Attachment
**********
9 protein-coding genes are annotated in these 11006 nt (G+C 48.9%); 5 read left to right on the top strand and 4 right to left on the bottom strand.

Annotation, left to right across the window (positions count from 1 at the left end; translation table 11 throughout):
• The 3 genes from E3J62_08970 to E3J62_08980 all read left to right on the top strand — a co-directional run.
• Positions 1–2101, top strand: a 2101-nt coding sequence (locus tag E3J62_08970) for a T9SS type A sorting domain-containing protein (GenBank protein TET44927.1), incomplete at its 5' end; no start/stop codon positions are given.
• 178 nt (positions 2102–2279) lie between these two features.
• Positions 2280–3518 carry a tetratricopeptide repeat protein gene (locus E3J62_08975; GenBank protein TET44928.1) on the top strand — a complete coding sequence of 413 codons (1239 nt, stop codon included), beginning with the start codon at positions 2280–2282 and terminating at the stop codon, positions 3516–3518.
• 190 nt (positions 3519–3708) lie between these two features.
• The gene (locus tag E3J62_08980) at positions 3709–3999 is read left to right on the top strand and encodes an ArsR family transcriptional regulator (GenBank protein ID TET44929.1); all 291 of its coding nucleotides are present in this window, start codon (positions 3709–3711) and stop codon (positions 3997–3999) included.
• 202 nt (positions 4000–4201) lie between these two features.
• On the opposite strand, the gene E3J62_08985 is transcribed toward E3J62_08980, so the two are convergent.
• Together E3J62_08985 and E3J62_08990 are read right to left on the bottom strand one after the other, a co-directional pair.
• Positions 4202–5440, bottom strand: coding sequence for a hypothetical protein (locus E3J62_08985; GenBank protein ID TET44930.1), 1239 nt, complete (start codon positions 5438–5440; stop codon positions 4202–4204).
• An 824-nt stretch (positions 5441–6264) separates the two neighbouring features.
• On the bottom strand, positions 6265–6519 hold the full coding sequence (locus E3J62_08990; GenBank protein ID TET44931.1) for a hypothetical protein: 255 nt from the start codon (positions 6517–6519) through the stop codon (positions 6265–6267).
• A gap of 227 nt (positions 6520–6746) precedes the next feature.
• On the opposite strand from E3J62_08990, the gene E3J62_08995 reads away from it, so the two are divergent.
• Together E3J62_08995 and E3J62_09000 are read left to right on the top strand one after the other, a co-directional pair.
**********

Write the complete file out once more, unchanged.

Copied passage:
9 protein-coding genes are annotated in these 11006 nt (G+C 48.9%); 5 read left to right on the top strand and 4 right to left on the bottom strand.

Annotation, left to right across the window (positions count from 1 at the left end; translation table 11 throughout):
• The 3 genes from E3J62_08970 to E3J62_08980 all read left to right on the top strand — a co-directional run.
• Positions 1–2101, top strand: a 2101-nt coding sequence (locus tag E3J62_08970) for a T9SS type A sorting domain-containing protein (GenBank protein TET44927.1), incomplete at its 5' end; no start/stop codon positions are given.
• 178 nt (positions 2102–2279) lie between these two features.
• Positions 2280–3518 carry a tetratricopeptide repeat protein gene (locus E3J62_08975; GenBank protein TET44928.1) on the top strand — a complete coding sequence of 413 codons (1239 nt, stop codon included), beginning with the start codon at positions 2280–2282 and terminating at the stop codon, positions 3516–3518.
• 190 nt (positions 3519–3708) lie between these two features.
• The gene (locus tag E3J62_08980) at positions 3709–3999 is read left to right on the top strand and encodes an ArsR family transcriptional regulator (GenBank protein ID TET44929.1); all 291 of its coding nucleotides are present in this window, start codon (positions 3709–3711) and stop codon (positions 3997–3999) included.
• 202 nt (positions 4000–4201) lie between these two features.
• On the opposite strand, the gene E3J62_08985 is transcribed toward E3J62_08980, so the two are convergent.
• Together E3J62_08985 and E3J62_08990 are read right to left on the bottom strand one after the other, a co-directional pair.
• Positions 4202–5440, bottom strand: coding sequence for a hypothetical protein (locus E3J62_08985; GenBank protein ID TET44930.1), 1239 nt, complete (start codon positions 5438–5440; stop codon positions 4202–4204).
• An 824-nt stretch (positions 5441–6264) separates the two neighbouring features.
• On the bottom strand, positions 6265–6519 hold the full coding sequence (locus E3J62_08990; GenBank protein ID TET44931.1) for a hypothetical protein: 255 nt from the start codon (positions 6517–6519) through the stop codon (positions 6265–6267).
• A gap of 227 nt (positions 6520–6746) precedes the next feature.
• On the opposite strand from E3J62_08990, the gene E3J62_08995 reads away from it, so the two are divergent.
• Together E3J62_08995 and E3J62_09000 are read left to right on the top strand one after the other, a co-directional pair.